PD1/PD-L1 inhibitors can be prescribed as second-line treatment and have also emerged as a first-line treatment in non-small-cell lung cancer patients (in patients with high PD-L1 expression) . While these inhibitors are generally well-tolerated, adverse uncommon immune-related events can still occur which need to be addressed to prevent negative effects on outcome. A 39-year-old-man with metastatic non-small-cell lung cancer (stage IV adenocarcinoma), without oncogenic addiction, was initially treated in a clinical trial with the PD-L1 inhibitor durvalumab (from April to September 2016). The PD-L1 inhibitor was discontinued because of disease progression and platinum-based chemotherapy (carboplatin with pemetrexed) was then initiated, rapidly followed by another chemotherapy (paclitaxel with bevacizumab) (Figure 1). Figure 1. View largeDownload slide Evolution of platelets under treatment. Figure 1. View largeDownload slide Evolution of platelets under treatment. In November, he received his first platelet transfusion because of grade 4 thrombocytopenia. He was then transfused daily from the 9th to the 22nd of December without improvement. To explore this severe thrombocytopenia, which appeared 2 months after cessation of treatment with the PD-L1 inhibitor, a bone marrow examination was carried out and the results confirmed immune-mediated peripheral thrombocytopenia. Blood tests revealed the presence of human platelet antigen (HPA) integrins GPIib/IIIa and GPIaIIa autoantibodies and anti-HLA alloantibodies. These antibodies were not detected in April before PD-L1 inhibitor treatment, nor in August and September during PD-L1 inhibitor treatment. Polyvalent immunoglobulins (25 g/day for 4 days) and steroid treatment (1 mg/kg) were administered unsuccessfully. The patient sadly passed away 36 days after the first transfusion due to intra-alveolar hemorrhage. Immune-mediated peripheral thrombocytopenia has already been described in metastatic melanoma treated with ipilimumab: 6 out of the 10 patients required therapy but were deemed steroid refractory. No fatal hemorrhage was reported [2–4]. In the case described above, it appears that two mechanisms may be involved. First, the production of anti-HPA auto-antibodies at the end of treatment with the PD-L1 inhibitor was aggravated by chemotherapy-induced thrombocytopenia. Secondly, the condition was exacerbated by transfusion via anti platelet allo-immunization. The PD-L1 inhibitor seems to be able to interfere with HPA tolerance, with production of anti-HPA auto-antibodies causing autoimmune thrombocytopenia. This event, concomitant with the production of anti HLA alloantibodies, can explain the refractory and deadly character of the thrombocytopenia experienced by the patient. We present the first case, to our knowledge, of immune-mediated thrombocytopenia after treatment with a PD-L1 inhibitor, associated with alloimmunization from platelet transfusion, which was refractory and fatal. This supports the view that checkpoint inhibitors can generate immune related hematologic events. Funding None declared. Disclosure The authors have declared no conflicts of interest. References 1 Reck M, Rodríguez-Abreu D, Robinson AG et al. Pembrolizumab versus chemotherapy for PD-L1-positive non-small-cell lung cancer. N Engl J Med 2016; 375( 19): 1823– 1833. Google Scholar CrossRef Search ADS PubMed 2 Sagjjad M, Georget T, Weber JS et al. Thrombocytopenia associated with ipilimumab therapy of advanced melanoma at a single institution. J Clin Oncol 2013; 31(Suppl 15): 9072. 3 Kopecky J, TRojanova P., Kubecek O. and al. Treatment possibilities of ipilimumab-induced thrombocytopenia–case study and literature review. Jpn J Clin Oncol 2015; 45( 4): 381– 384. Google Scholar CrossRef Search ADS PubMed 4 Ahmad S, Lewis M, Corrie P et al. Ipilimumab-induced thrombocytopenia in a patient with metastatic melanoma. J Oncol Pharm Pract 2012; 18( 2): 287– 292. Google Scholar CrossRef Search ADS PubMed © The Author 2017. Published by Oxford University Press on behalf of the European Society for Medical Oncology. All rights reserved. For Permissions, please email: email@example.com.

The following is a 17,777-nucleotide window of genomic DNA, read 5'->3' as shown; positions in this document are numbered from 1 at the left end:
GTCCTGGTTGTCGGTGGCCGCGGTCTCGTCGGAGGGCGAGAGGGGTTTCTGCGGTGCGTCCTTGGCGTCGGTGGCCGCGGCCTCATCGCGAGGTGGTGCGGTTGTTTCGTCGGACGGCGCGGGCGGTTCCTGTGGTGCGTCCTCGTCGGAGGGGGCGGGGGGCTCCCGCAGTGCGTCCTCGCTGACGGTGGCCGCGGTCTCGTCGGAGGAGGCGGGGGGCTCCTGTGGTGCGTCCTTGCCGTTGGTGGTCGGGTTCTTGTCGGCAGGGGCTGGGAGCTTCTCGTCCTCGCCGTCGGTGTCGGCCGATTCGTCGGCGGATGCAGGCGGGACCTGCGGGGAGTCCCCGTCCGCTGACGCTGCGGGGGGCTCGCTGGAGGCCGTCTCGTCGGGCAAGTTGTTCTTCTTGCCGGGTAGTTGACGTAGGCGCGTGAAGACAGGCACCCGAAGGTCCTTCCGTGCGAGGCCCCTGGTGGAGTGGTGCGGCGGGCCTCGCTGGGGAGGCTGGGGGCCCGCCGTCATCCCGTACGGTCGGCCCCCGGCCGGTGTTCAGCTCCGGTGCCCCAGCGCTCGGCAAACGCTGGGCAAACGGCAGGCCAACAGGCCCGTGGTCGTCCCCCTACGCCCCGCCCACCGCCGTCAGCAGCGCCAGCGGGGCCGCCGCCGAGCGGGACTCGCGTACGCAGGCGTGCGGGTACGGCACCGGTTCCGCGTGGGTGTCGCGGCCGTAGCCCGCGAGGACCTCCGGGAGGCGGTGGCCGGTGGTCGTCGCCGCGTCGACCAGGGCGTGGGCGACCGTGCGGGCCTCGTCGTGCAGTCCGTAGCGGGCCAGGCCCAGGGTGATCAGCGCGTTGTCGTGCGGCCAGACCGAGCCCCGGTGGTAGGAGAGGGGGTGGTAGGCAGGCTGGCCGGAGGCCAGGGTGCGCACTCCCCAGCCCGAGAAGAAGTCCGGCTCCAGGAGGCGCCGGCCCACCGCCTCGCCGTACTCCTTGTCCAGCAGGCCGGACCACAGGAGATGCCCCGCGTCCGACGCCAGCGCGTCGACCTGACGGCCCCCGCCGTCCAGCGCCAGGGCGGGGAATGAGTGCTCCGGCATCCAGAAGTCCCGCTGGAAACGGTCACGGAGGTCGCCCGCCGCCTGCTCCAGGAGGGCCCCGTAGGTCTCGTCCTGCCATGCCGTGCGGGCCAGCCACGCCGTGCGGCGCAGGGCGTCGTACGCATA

Annals of Oncology – Oxford University Press
Published: Feb 1, 2018
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